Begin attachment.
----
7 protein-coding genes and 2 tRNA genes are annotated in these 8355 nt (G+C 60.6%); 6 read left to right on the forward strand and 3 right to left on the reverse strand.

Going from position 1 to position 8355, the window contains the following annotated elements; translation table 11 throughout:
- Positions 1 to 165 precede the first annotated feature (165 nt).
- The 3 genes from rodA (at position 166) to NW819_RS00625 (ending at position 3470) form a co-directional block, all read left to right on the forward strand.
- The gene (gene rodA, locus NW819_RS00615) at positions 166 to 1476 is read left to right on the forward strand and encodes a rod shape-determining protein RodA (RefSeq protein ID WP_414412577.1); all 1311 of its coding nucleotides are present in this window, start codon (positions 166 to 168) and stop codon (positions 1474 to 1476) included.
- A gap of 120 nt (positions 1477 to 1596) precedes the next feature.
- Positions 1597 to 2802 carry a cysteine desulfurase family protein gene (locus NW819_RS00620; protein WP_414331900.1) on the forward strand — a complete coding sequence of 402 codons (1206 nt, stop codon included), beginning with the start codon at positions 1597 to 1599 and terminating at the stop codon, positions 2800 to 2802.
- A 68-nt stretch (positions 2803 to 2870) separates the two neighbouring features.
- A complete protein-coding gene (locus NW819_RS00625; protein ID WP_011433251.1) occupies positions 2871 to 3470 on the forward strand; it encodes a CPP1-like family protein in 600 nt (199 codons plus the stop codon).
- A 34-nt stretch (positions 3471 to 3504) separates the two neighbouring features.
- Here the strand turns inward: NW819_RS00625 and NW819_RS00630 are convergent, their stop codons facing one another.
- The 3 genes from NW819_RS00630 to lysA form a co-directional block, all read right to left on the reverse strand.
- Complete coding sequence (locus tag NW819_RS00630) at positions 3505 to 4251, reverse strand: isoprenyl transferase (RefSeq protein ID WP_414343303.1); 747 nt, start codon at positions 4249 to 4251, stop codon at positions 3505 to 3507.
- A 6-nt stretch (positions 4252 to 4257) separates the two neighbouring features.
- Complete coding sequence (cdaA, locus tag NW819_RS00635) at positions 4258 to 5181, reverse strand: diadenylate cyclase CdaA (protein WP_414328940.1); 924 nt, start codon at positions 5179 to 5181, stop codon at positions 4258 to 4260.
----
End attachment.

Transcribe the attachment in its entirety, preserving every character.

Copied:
7 protein-coding genes and 2 tRNA genes are annotated in these 8355 nt (G+C 60.6%); 6 read left to right on the forward strand and 3 right to left on the reverse strand.

Going from position 1 to position 8355, the window contains the following annotated elements; translation table 11 throughout:
- Positions 1 to 165 precede the first annotated feature (165 nt).
- The 3 genes from rodA (at position 166) to NW819_RS00625 (ending at position 3470) form a co-directional block, all read left to right on the forward strand.
- The gene (gene rodA, locus NW819_RS00615) at positions 166 to 1476 is read left to right on the forward strand and encodes a rod shape-determining protein RodA (RefSeq protein ID WP_414412577.1); all 1311 of its coding nucleotides are present in this window, start codon (positions 166 to 168) and stop codon (positions 1474 to 1476) included.
- A gap of 120 nt (positions 1477 to 1596) precedes the next feature.
- Positions 1597 to 2802 carry a cysteine desulfurase family protein gene (locus NW819_RS00620; protein WP_414331900.1) on the forward strand — a complete coding sequence of 402 codons (1206 nt, stop codon included), beginning with the start codon at positions 1597 to 1599 and terminating at the stop codon, positions 2800 to 2802.
- A 68-nt stretch (positions 2803 to 2870) separates the two neighbouring features.
- A complete protein-coding gene (locus NW819_RS00625; protein ID WP_011433251.1) occupies positions 2871 to 3470 on the forward strand; it encodes a CPP1-like family protein in 600 nt (199 codons plus the stop codon).
- A 34-nt stretch (positions 3471 to 3504) separates the two neighbouring features.
- Here the strand turns inward: NW819_RS00625 and NW819_RS00630 are convergent, their stop codons facing one another.
- The 3 genes from NW819_RS00630 to lysA form a co-directional block, all read right to left on the reverse strand.
- Complete coding sequence (locus tag NW819_RS00630) at positions 3505 to 4251, reverse strand: isoprenyl transferase (RefSeq protein ID WP_414343303.1); 747 nt, start codon at positions 4249 to 4251, stop codon at positions 3505 to 3507.
- A 6-nt stretch (positions 4252 to 4257) separates the two neighbouring features.
- Complete coding sequence (cdaA, locus tag NW819_RS00635) at positions 4258 to 5181, reverse strand: diadenylate cyclase CdaA (protein WP_414328940.1); 924 nt, start codon at positions 5179 to 5181, stop codon at positions 4258 to 4260.